Singapore: new capacity
1 January 2005
Strong demand for tank space and the rising profile of the Asia-Pacific region have led to projects for two new petroleum terminals in Singapore. The construction of underground storage capacity is also under study. A sharp increase in oil-products trade is driving the growth, Martin Quinlan writes
Strength in reserve
1 January 2005
AT first sight it appears counterintuitive. Ploughing up to 170,000 barrels a day (b/d) of crude into the Strategic Petroleum Reserve (SPR) ? stockpiled in vast underground salt caverns at four sites in Texas and Louisiana ? at a time of plus $40 a barrel oil prices, seems an expensive gambit for the US authorities, writes James Gavin
Profits down on exchange-rate effects
1 January 2005
THE WORLD's largest and second-largest independent storage operators, Vopak and Oiltanking, have both reported reduced profits ? largely as a consequence of the devaluation of the US and Singapore dollars against the euro
Business boost from political uncertainties
1 January 2003
Worldwide political uncertainties, price volatility in refined oil products, oil company restructuring and new trading opportunities all tend to be positive factors for the independent storage business. Accordingly, 2002 was generally a good one for terminal operators and the signs are that 2003 will also provide strong flows through tanks, Martin Quinlan writes
Regional variations mean feast or famine
1 July 2000
Ask terminal operators around the country how their business is doing, and you’ll get an assortment of answers. Those that have throughput terminals on the Gulf or West Coast will probably have positive things to say, while operators that have storage tanks in some other regions won’t paint such a rosy picture.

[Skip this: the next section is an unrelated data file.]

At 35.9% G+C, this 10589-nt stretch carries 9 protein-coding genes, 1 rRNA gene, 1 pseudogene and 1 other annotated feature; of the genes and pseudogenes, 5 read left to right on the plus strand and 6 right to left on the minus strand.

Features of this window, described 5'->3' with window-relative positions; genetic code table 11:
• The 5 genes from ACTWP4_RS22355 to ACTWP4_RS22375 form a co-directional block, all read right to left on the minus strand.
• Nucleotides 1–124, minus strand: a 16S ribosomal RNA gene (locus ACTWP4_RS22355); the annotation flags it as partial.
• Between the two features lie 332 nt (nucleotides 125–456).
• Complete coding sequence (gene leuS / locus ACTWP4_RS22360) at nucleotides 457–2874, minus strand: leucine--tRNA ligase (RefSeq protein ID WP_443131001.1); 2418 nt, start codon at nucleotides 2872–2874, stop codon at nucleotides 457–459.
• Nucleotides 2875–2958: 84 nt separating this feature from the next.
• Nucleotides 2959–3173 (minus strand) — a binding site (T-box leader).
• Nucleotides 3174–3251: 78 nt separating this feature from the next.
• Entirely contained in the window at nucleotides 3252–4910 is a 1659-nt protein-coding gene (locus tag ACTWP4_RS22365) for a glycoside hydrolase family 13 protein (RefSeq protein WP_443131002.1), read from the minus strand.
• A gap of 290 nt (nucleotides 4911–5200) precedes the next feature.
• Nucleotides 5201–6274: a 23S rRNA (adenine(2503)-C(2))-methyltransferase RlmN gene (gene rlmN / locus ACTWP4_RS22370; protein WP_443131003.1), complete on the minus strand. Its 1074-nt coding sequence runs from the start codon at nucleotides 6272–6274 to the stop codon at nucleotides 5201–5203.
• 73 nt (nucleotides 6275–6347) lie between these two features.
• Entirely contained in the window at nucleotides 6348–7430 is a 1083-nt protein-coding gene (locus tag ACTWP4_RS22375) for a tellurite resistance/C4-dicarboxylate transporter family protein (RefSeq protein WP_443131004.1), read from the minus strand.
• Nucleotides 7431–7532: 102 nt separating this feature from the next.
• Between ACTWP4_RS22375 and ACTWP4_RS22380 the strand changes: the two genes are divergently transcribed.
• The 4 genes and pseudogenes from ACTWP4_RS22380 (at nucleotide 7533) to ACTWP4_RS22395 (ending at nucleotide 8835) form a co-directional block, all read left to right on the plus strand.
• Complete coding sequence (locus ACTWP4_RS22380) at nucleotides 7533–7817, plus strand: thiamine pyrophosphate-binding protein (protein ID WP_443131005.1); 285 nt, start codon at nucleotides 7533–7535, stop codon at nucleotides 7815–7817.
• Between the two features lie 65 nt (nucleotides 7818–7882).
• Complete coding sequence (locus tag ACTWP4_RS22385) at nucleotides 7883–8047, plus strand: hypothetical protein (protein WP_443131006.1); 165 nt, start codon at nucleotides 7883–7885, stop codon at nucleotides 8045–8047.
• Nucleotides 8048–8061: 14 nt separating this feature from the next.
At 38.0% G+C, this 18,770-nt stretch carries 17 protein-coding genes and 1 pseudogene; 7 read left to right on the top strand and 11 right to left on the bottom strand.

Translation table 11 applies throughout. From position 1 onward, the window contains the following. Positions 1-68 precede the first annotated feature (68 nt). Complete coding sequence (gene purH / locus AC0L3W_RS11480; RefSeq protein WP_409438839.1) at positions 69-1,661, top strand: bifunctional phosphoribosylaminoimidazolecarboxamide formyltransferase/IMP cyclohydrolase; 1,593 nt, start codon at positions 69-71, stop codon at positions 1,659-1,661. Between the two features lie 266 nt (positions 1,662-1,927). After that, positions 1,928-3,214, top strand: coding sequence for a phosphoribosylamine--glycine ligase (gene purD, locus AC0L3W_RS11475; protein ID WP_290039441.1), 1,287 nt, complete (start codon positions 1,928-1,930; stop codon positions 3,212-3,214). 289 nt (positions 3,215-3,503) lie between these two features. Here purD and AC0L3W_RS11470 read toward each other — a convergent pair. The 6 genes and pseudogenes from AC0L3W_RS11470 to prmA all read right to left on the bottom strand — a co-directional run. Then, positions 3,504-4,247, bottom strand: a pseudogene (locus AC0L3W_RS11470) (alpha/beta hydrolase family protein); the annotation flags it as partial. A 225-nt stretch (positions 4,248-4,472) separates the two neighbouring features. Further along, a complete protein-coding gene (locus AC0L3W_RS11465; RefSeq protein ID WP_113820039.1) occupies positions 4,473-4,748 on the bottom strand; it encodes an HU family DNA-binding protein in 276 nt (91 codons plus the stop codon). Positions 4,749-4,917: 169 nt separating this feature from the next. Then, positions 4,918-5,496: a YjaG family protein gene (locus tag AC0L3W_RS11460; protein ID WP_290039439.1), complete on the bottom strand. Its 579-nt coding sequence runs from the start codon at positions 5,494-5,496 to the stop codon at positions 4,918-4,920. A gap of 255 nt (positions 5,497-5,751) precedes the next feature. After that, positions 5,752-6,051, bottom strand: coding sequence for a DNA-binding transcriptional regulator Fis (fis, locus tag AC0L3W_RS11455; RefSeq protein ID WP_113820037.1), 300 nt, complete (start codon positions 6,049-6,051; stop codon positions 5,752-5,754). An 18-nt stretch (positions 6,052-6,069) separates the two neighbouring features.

Corporate upheavals expected in wake of the mega-merger
1 January 2000
Vopak – the merged Pakhoed and Van Ommeren – became a reality in November 1999, prompting the largest corporate shake-up in worldwide independent storage.
The Singapore train rushes on
1 January 2000
ANALYSING Singapore’s independent oil storage business – and its refining, supply and trading businesses – has, for some years now, been an exercise in trying to explain the unexpected. For a while, “booming consumption in Asia” was a useful explanation for continuing good business, despite the growth of refining and storage capacity in “the regions”, as Singaporeans refer to Asia’s developing consumption centres
Western Europe busy
1 January 2000
INDEPENDENT storage operators at the big “gateway” ports serving continental Europe had a healthy year in 1998, and continuing good conditions characterised much of 1999. But it seems that the trends behind the strong demand have changed, leading some to doubt whether 2000 will be equally satisfactory.
A strategy for oil
1 January 2000
In June 1997, Hungary became the first central European country to join the International Energy Agency (IEA). One month later, after years of mutual observation and cautious dialogue, the European Commission recommended the opening of formal negotiations with Poland, Hungary, the Czech Republic, Slovenia and Estonia, with a view to accession of these countries to the European Union (EU). Entry to the EU requires candidates to make their legislation compatible with EU standards and rules, as well as achieving convergence on monetary, economic, military and environmental policies. It represents a huge effort and needs careful planning, writes Marc Partridge, head of oil and gas project finance, Crédit Lyonnais.
It’s good to be in storage, once again
1 January 1999
In a business that suffers from over capacity, an upturn in short-term storage rates took operators of independent storage by surprise